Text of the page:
Since the cataclysmic eruption of Mt. St. Helens in May of last year, volcanic activity has died down to only an occasional earthquake and rush of steam from the mountain's gaping crater. But sparks are still flying over the question of how lands affected by the blast should be managed.
At the crux of the issue is how much of the devastated landscape should be opened up to timber salvage operations and how much should be set aside to protect unique geologic features for scientists to study and for the public to enjoy.
After over a year of consideration, the federal government apparently has made but not yet announced a decision on how best to balance the conflicting demands on the 220 square miles of land damaged by the avalanche and pyroclastic mass that raced down Mt. St. Helens's northern slope. The Department of Agriculture, which administers government lands in the area through the United States Forest Service, is expected to make its decision public in the middle of October. Sources here indicate it is a compromise between the proposals of logging interests and environmentalists.
Agriculture's decision, however, won't be the last word on the issue. Rep. Don Bonker (D), whose district encompasses the devastated area, will introduce legislation in Congress which could tip land use plans away from lumber production and more toward conservation than the timber industry and their Reagan-appointed allies at the Department of Agriculture would like to see.
Last January, the Forest Service issued a draft environment impact statement outlining eight options for the area's land management. The Forest Service recommended one plan of action which rejected both environmentalists' plea for a 200,000-acre national park prohibiting timber salvage operations and lumberjacks' request that federal lands be opened up to widespread logging.
he Forest Service recommendation would have the government buy or manage jointly with timber firms about 30,000 acres now owned by private companies, and incorporate almost 60,000 acres of federal land into an "interpretive area" which would preserve the geologic and ecologic features of the region, but still allow timber firms to harvest 75 percent of the timber damaged by the eruption. The plan calls for construction of roads and a visitor center so tourists, now barred from the area, could view the eerie moonlike landscape around the mountain.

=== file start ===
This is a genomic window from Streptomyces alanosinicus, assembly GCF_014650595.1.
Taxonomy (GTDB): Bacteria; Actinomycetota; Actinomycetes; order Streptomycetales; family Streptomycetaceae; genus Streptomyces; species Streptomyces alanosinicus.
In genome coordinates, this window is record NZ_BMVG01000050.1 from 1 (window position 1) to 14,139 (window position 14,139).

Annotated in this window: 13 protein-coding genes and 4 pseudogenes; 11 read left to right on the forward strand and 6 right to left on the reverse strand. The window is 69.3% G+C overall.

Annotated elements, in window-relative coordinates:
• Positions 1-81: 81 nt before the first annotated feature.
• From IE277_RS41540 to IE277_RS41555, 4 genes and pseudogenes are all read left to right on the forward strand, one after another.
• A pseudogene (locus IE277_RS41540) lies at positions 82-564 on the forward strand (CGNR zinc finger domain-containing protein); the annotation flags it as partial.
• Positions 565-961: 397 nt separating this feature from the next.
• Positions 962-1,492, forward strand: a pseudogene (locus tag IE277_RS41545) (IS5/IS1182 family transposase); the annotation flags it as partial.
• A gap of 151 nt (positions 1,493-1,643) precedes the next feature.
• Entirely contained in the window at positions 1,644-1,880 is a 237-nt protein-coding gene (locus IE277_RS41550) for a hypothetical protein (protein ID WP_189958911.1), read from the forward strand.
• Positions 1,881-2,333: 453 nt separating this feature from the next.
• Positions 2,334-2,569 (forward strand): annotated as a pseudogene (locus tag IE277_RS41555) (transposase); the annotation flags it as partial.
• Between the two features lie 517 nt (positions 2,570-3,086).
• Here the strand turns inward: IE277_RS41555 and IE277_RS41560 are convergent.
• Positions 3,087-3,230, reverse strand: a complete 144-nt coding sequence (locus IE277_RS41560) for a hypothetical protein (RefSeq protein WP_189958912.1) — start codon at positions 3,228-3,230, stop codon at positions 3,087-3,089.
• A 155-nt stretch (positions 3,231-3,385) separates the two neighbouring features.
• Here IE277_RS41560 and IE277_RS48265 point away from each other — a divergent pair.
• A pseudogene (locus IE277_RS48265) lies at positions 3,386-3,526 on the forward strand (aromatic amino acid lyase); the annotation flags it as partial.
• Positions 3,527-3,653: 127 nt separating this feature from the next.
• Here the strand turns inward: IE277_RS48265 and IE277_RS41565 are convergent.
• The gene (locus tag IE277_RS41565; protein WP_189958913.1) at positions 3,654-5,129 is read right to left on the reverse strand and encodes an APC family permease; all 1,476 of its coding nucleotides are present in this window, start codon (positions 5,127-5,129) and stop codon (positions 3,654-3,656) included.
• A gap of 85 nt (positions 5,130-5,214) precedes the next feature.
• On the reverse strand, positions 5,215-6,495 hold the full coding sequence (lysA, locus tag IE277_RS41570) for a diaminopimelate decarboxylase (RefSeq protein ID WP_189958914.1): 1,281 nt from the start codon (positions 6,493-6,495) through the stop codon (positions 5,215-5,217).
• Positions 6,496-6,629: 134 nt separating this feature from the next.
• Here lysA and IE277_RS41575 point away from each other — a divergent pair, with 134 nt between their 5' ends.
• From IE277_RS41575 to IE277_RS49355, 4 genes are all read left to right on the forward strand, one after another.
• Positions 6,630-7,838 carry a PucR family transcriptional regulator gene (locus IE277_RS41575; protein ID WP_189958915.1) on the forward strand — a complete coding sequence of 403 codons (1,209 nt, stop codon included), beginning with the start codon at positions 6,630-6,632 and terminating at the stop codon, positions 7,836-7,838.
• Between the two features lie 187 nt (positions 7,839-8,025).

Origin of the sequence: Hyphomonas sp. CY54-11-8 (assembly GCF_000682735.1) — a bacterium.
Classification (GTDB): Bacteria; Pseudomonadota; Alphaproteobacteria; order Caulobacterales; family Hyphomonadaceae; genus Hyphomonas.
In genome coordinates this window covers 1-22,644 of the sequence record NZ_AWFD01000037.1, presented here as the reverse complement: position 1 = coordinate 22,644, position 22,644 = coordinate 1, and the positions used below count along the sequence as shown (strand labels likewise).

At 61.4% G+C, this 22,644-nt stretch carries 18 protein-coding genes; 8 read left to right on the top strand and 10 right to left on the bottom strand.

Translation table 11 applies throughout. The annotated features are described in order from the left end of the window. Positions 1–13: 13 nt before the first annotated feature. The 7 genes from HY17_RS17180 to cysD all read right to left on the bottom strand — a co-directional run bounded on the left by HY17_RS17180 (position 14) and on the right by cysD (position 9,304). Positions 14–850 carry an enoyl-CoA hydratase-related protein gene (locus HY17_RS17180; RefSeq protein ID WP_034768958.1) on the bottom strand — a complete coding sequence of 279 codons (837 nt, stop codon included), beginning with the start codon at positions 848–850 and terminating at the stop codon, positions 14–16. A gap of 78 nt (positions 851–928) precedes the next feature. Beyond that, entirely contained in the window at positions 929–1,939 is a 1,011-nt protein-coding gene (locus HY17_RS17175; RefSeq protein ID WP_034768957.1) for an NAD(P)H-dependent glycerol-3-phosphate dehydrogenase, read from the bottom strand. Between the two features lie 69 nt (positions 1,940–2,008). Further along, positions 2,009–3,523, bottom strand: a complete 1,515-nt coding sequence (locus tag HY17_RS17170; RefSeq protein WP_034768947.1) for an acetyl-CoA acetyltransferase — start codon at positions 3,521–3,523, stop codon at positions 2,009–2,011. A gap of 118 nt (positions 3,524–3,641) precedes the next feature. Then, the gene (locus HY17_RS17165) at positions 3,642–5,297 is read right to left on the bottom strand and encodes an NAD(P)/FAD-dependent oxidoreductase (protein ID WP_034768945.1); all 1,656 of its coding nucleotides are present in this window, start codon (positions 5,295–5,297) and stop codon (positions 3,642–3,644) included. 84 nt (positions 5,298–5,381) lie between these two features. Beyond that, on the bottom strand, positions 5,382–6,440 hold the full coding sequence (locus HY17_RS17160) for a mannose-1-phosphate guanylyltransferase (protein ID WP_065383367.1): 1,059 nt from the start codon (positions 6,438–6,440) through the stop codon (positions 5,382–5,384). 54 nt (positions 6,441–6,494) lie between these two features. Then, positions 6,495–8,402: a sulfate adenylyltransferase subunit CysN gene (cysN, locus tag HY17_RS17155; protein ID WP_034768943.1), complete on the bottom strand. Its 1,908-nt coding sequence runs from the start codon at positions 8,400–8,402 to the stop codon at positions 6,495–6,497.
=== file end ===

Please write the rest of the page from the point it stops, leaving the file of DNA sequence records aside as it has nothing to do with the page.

The Department of Agriculture is now reviewing the Forest Service recommendation. Most often, headquarters simply okays plans put together by Forest Service regional offices concerning land use issues. But in this case, Assistant Secretary of Agriculture John Crowell, a former general counsel with the large timber company Louisiana Pacific, has taken a special interest in Mt. St. Helens. Federal officials in the Forest Service's Portland, Ore., office fear that Crowell will give timber interests too free a reign in logging the area affected by the eruption, at the expense of preservation and scientific research.
Northwest of the crater, the land destroyed by the eruption is privately owned, including about 68,000 acres owned by Weyerhaeuser Company, one of the nation's largest Timber firms. The company is willing to trade about 1,700 acres of its heavily damaged land closest to the crater for inclusion into the reserve in REturn for federal land of equal value. But the Forest Service wants to bring fully 18,200 acres of Weyerhaeuser land into the reserve. The firm balks at giving up land on which downed timber can be salvaged easily.
Weyerhaeuser has gone ahead with salvage operations at Elk Rock, the site 10 miles northwest of the crater where the Forest Service had hoped to build a visitor center for the public to view the havoc wrought by the blast.
Weyerhaeuser has also logged timber right up to the North Fork of the Toutle River, hit by a massive mudflow. Since salvage operations began on Weyerhaeuser land a month after the eruption, the company has hauled out well over half its timber damaged by the blast. The firm expects to finish the job by December 1982.
Northeast of the crater, the eruption flattened timber in the Gifford Pinchot National Forest managed by the Forest Service. Small local timber companies, which own no land and rely on timber sales from federal lands, are pinning their hopes on an Agriculture decision which opens up a large amount of this property to logging.
In view of the sensitivity of the environment, scientists and environmentalists worry that aggressive logging could leave the slopes unprotected from erosion, increase the danger of floods to populated areas downstream, and ruin chances for the region to recover from the volcanic blast.
Timber companies, on the other hand, argue for quick removal of the timber, citing potential for fires and beetle infestations that would endanger surrounding forests unhurt by the volcano. Furthermore, extensive timber salvaging may even foster regrowth, industry says, since churning up soil covered by ash can provide a more hospitable environment for plants and wildlife to take hold.